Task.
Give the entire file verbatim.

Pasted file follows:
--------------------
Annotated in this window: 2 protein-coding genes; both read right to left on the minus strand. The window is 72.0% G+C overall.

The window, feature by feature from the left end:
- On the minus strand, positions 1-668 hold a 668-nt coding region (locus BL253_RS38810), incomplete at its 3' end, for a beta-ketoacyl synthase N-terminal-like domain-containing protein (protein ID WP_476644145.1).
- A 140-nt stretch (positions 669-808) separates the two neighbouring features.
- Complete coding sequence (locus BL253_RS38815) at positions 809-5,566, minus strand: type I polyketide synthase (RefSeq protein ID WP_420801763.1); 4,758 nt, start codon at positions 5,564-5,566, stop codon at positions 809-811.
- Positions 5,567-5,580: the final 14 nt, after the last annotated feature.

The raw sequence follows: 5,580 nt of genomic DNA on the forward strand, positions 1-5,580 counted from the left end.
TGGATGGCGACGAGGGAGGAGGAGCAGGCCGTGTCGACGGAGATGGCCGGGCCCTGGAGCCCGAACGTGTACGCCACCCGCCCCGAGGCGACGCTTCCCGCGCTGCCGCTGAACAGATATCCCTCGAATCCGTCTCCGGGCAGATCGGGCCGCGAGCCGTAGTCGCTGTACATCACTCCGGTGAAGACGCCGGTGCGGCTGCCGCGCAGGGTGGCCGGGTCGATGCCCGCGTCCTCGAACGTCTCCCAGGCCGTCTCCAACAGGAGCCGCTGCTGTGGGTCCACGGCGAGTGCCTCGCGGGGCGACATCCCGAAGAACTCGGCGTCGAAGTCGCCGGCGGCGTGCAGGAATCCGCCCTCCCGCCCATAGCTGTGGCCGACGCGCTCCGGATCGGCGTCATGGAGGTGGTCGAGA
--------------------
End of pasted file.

Annotated in this window: 2 protein-coding genes; both read right to left on the minus strand. The window is 72.0% G+C overall.

The window, feature by feature from the left end:
- On the minus strand, positions 1-668 hold a 668-nt coding region (locus BL253_RS38810), incomplete at its 3' end, for a beta-ketoacyl synthase N-terminal-like domain-containing protein (protein ID WP_476644145.1).
- A 140-nt stretch (positions 669-808) separates the two neighbouring features.
- Complete coding sequence (locus BL253_RS38815) at positions 809-5,566, minus strand: type I polyketide synthase (RefSeq protein ID WP_420801763.1); 4,758 nt, start codon at positions 5,564-5,566, stop codon at positions 809-811.
- Positions 5,567-5,580: the final 14 nt, after the last annotated feature.

The raw sequence follows: 5,580 nt of genomic DNA on the forward strand, positions 1-5,580 counted from the left end.
TGGATGGCGACGAGGGAGGAGGAGCAGGCCGTGTCGACGGAGATGGCCGGGCCCTGGAGCCCGAACGTGTACGCCACCCGCCCCGAGGCGACGCTTCCCGCGCTGCCGCTGAACAGATATCCCTCGAATCCGTCTCCGGGCAGATCGGGCCGCGAGCCGTAGTCGCTGTACATCACTCCGGTGAAGACGCCGGTGCGGCTGCCGCGCAGGGTGGCCGGGTCGATGCCCGCGTCCTCGAACGTCTCCCAGGCCGTCTCCAACAGGAGCCGCTGCTGTGGGTCCACGGCGAGTGCCTCGCGGGGCGACATCCCGAAGAACTCGGCGTCGAAGTCGCCGGCGGCGTGCAGGAATCCGCCCTCCCGCCCATAGCTGTGGCCGACGCGCTCCGGATCGGCGTCATGGAGGTGGTCGAGA